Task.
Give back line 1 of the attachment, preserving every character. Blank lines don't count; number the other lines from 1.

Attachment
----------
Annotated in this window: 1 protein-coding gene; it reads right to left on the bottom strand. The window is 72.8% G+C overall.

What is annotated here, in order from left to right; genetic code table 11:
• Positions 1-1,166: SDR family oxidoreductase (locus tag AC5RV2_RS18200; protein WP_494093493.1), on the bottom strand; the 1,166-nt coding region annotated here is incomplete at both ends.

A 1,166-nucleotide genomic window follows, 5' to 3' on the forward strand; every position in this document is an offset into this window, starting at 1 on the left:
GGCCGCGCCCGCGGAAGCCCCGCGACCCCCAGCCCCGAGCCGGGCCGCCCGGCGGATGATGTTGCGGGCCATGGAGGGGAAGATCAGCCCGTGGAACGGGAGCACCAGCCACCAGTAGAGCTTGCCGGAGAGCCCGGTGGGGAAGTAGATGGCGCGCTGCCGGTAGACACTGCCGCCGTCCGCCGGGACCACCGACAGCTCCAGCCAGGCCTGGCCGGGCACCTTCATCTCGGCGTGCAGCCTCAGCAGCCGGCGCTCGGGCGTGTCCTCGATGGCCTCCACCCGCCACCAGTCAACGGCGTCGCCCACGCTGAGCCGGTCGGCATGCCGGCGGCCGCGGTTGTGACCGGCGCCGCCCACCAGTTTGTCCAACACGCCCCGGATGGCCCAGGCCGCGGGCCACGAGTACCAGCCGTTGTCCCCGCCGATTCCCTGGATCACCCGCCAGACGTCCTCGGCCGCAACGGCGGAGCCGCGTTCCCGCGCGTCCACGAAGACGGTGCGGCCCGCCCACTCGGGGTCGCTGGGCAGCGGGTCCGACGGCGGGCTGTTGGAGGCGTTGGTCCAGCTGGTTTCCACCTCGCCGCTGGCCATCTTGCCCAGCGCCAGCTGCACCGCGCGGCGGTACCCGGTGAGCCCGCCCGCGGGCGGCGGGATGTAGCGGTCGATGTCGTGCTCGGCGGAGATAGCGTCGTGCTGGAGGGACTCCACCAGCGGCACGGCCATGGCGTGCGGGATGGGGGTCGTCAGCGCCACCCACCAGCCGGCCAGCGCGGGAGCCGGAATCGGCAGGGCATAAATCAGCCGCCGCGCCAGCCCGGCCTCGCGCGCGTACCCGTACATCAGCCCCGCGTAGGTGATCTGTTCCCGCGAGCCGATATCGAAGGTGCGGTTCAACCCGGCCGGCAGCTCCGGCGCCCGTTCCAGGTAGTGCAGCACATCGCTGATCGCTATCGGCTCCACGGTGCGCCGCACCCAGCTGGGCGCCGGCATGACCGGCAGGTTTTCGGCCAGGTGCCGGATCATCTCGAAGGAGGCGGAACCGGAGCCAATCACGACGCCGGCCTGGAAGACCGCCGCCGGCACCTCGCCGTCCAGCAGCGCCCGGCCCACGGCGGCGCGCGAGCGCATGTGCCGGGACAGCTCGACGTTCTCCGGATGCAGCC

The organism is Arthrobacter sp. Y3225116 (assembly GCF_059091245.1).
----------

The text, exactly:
Annotated in this window: 1 protein-coding gene; it reads right to left on the bottom strand. The window is 72.8% G+C overall.